In Opera browser, there is this inbuilt mouse gestures function that allows you to control and automate your browser with mouse action. In Firefox, you can also install FireGestures to enable the mouse action feature. Now, how about bringing this little useful features to your Windows so you can control your desktop with a stroke of the mouse?
Mazzick is a nifty little mouse gesture applications that requires no installation. It is truly portable in that you can carry it in your flash drive and use it on any Windows-based computer.
Mazzick comes preinstalled with a list of gestures that you can use instantly. To activate the mouse action, you can either press the SHIFT button together with the mouse movement or move the mouse with the middle button (or the scroll wheel) pressed down.
You can easily create a new gesture by drawing on the testing board and enter the actions to be performed. One thing that I like is that you can define a series of keyboard shortcuts with a specific mouse gesture. For example, you are playing music with Realplayer and you want to pause the music while picking up the call, you can define a mouse gesture and enter
“<open=”realplay.exe” sleep=500><Ctrl+P sleep=200><Alt+Space sleep=100><Down sleep=50><Down sleep=50><Down sleep=100><Enter>”
in the parameter. What this string of command does is to Open Realplayer -> Pause/Play -> Minimize Realplayer. Isn’t this cool?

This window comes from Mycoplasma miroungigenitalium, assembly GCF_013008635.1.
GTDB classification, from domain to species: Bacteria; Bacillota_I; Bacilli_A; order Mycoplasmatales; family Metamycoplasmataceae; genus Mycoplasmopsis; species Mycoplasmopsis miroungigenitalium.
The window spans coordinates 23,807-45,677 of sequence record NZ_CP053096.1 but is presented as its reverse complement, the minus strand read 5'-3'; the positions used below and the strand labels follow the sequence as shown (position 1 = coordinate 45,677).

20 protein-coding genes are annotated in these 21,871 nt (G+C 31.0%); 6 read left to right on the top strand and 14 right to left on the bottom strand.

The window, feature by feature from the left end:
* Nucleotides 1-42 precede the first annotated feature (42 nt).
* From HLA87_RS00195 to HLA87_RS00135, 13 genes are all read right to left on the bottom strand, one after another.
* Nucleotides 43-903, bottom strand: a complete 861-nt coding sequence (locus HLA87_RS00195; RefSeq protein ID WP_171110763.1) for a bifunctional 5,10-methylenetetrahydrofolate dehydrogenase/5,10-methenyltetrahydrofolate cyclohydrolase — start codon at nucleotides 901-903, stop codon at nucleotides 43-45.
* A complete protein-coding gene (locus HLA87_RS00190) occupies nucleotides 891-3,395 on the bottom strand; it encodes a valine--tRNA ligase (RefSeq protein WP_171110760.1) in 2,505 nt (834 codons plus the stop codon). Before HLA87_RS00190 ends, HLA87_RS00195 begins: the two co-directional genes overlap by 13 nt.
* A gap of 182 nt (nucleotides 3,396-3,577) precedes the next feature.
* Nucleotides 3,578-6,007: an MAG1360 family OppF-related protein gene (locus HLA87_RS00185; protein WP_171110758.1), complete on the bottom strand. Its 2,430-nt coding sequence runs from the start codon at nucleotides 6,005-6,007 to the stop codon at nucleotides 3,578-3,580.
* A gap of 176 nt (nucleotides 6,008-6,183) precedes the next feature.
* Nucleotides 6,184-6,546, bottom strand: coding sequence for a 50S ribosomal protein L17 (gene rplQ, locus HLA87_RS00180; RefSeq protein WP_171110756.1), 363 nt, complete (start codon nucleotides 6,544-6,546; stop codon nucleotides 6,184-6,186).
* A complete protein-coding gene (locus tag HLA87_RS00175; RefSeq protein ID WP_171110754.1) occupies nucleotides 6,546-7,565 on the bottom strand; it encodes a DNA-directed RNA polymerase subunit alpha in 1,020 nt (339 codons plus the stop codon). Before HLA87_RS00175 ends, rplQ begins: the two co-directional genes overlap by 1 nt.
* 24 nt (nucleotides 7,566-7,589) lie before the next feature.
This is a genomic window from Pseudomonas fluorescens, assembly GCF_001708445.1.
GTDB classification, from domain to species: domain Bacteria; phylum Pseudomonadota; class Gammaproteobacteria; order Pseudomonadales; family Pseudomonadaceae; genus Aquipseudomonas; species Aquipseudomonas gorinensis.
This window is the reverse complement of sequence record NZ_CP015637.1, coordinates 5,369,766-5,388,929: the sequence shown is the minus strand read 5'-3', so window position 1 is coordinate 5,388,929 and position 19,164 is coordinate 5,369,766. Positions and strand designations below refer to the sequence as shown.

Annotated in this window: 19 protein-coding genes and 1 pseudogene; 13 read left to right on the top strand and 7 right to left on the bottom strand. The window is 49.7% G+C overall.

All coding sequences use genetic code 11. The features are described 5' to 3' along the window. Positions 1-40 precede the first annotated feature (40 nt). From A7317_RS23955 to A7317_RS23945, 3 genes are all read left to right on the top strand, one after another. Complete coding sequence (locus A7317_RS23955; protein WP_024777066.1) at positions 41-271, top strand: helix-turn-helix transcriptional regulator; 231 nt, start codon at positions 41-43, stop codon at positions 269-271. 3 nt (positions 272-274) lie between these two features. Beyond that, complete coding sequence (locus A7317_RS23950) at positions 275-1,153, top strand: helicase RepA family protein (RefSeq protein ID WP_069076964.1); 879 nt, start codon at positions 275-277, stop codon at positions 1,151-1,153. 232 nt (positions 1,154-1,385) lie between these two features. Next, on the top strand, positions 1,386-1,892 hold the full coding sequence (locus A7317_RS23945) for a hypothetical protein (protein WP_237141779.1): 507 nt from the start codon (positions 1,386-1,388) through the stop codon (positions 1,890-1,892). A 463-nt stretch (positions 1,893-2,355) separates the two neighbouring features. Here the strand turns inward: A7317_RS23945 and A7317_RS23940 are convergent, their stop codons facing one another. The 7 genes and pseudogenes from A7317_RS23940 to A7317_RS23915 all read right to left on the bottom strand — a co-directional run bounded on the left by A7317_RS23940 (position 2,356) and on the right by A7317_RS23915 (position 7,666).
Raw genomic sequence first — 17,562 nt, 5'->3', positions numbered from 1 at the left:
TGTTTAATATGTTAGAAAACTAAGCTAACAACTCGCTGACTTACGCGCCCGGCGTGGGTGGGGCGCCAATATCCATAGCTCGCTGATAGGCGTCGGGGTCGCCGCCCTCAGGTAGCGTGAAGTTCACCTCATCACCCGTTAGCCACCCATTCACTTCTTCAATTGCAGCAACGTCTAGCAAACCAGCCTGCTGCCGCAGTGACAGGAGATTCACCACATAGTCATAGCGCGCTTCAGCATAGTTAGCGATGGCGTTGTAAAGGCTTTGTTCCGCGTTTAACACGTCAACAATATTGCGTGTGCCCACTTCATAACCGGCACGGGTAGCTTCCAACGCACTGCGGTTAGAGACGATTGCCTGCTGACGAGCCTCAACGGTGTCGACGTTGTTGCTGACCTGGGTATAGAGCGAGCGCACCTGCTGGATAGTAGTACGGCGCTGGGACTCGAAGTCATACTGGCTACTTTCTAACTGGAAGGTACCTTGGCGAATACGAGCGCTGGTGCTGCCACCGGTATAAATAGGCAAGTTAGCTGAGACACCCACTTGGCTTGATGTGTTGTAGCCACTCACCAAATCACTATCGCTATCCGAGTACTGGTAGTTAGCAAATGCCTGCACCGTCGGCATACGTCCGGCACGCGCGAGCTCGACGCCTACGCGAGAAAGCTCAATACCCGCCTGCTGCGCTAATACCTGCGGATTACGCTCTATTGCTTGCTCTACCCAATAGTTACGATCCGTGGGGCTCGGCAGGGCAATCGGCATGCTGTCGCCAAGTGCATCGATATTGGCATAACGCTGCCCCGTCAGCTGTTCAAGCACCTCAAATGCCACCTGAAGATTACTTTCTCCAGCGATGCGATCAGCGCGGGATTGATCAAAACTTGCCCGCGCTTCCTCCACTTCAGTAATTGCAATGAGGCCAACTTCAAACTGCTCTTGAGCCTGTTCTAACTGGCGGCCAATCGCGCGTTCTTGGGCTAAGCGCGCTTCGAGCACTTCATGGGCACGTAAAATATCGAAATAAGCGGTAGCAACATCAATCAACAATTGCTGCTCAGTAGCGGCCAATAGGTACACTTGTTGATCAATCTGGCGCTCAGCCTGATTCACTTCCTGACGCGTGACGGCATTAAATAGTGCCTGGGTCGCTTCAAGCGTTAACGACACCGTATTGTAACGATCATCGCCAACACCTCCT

StrokeIt has been around for quite some time and is quite popular with many Windows users. Weighing at 105kb, it is also the smallest mouse gesture application around.
To run mouse gestures, you just need to press (and hold) the right button of the mouse and move it around. While there is a pre-defined list of gestures that you can use, it can cleverly detect any unknown gesture and prompt you if you want to save as a new gesture/action.
The last active development for StrokeIt ends in 2005, so it is no surprise that most of the pre-defined gestures are for applications that no longer exist today. A good thing is, you are not restrict to these gestures and can change/remove the existing list to free up the space for new gestures.
Adding new gestures in StrokeIt doesn’t require you to draw on the drawing board. All the actions are available as a dropdown selection box. You will have to make several selections before the new gesture is ready for action. While there is nothing wrong with this way of adding new gestures, it is definitely not the most efficient way.
gMote is another great mouse gesture app that doesn’t require any installation. It is highly configurable and allows you to personalize the settings to your preferences. You can change the ways to activate the mouse actions, change the trail colors, enable timeout and set exclude programs (such as Firefox, Opera to avoid mouse gesture duplication).
Unlike other apps, gMote doesn’t come with a long list of pre-defined gestures. In fact, it has a big testing screen to encourages you to create your own gestures (by pressing the Create Gesture button) and choose from a list of actions that you want the gesture to perform. I like this feature very much as I prefer to create my own mouse gestures for my favorite applications rather than learning from the existing list of gestures.
Which mouse gestures application do you use?
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